A Brief History of UNIX
UNIX development truly began in the 1960's under the name Multics, a project that yielded little monetary results and was abandoned by one of the major companies that contributed to its development. However, work on the project was continued by some of the individuals involved and eventually culminated in the birth of Unics (a play on "Multics", later renamed to UNIX) in the 1970's.
In the 1980s, AT&T implemented commercial licenses on UNIX distributions and streamlined all versions into one: UNIX System V. The University of California, Berkeley, continued development of its own version of UNIX, called BSD. Many of the significant developments in UNIX originally came from BSD - namely the inclusion of TCP/IP code in a major UNIX version.
Through the 80's and 90's, many companies commercialized and licensed their own versions of UNIX, including Sun Microsystems, Microsoft, and SCO, among others. Around this same time, groups of developers and companies began a hard push for "open" UNIX, creating a further branch in UNIX development. During the early 90's, AT&T sold all of their UNIX rights to Novell. In 1995 Novell sold some of their UNIX rights, including the right to further develop on System V, to SCO.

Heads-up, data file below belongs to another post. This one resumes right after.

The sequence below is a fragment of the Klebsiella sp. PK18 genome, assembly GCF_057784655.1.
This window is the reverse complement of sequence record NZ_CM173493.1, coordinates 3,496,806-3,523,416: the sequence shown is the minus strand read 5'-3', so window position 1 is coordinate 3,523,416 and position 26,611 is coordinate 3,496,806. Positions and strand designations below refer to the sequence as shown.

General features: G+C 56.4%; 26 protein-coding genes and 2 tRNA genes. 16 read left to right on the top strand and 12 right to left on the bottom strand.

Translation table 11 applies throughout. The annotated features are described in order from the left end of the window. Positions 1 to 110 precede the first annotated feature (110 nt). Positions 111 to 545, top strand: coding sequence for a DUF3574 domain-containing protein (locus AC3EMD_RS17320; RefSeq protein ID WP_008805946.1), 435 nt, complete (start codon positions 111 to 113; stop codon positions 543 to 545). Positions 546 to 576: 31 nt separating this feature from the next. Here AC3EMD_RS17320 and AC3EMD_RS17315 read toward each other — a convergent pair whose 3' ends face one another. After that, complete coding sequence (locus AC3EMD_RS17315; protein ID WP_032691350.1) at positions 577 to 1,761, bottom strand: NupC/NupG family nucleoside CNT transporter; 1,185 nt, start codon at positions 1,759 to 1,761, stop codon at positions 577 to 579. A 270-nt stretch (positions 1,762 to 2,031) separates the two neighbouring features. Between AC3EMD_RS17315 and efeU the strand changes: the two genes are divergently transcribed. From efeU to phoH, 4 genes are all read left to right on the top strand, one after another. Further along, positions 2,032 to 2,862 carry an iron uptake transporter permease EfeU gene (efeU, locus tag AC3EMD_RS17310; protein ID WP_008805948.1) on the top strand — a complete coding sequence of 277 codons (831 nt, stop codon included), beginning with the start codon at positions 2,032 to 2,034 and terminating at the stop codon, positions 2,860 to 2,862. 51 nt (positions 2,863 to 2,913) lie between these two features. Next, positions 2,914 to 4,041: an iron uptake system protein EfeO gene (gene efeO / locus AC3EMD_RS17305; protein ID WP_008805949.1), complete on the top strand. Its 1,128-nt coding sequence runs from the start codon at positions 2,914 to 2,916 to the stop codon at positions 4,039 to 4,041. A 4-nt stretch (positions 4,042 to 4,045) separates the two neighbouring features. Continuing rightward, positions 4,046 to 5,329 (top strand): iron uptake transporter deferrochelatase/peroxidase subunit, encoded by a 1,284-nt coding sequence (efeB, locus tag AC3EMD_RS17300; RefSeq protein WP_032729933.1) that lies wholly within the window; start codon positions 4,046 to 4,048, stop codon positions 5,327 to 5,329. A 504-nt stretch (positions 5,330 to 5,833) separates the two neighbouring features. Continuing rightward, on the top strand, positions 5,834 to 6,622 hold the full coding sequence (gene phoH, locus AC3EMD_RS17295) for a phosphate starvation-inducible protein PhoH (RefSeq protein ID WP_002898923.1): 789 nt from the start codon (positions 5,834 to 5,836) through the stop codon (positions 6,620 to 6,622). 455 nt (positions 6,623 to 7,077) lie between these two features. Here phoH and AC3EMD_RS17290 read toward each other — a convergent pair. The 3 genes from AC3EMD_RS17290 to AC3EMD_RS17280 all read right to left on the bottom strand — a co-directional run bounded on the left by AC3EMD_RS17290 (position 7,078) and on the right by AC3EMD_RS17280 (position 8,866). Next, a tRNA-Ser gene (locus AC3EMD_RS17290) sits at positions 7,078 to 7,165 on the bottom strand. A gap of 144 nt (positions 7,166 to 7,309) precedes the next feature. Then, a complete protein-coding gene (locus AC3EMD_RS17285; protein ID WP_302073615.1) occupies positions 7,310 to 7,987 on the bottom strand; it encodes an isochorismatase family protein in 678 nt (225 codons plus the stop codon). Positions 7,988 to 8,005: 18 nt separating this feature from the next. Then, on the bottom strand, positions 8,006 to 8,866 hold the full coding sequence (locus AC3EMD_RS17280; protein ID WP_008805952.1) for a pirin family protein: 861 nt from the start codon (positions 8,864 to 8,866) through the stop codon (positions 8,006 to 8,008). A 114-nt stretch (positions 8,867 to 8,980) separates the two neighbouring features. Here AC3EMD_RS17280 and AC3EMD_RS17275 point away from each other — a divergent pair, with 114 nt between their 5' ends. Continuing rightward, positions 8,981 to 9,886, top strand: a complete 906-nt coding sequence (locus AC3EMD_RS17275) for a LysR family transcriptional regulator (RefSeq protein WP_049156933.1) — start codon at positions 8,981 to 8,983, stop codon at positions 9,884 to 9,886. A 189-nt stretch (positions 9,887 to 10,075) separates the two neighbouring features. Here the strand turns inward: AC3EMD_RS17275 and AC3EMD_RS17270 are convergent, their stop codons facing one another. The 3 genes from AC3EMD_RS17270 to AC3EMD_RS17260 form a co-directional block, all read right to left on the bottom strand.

All of this buying, selling, licensing, de-licensing, and independent development of the 90's eventually led to law suits, disputes, and drama over who owned what parts of what UNIX. Linux was also thrown into the mix, as one lawsuit filed by SCO claimed that Linux contained copyright UNIX code that belonged to them. When everything was said and done, Novell won the case against SCO, and forced SCO to dismiss its lawsuits against IBM and Sequent, as well as Linux. They went as far as to say that "We do not believe that there is UNIX in Linux."
Today, Sun Microsystems' Solaris is the largest UNIX operating system. BSD has continued its development and has spawned free versions such as FreeBSD. In 2005 Sun released the majority of its code with OpenSolaris, which has led to even more versions of open source UNIX.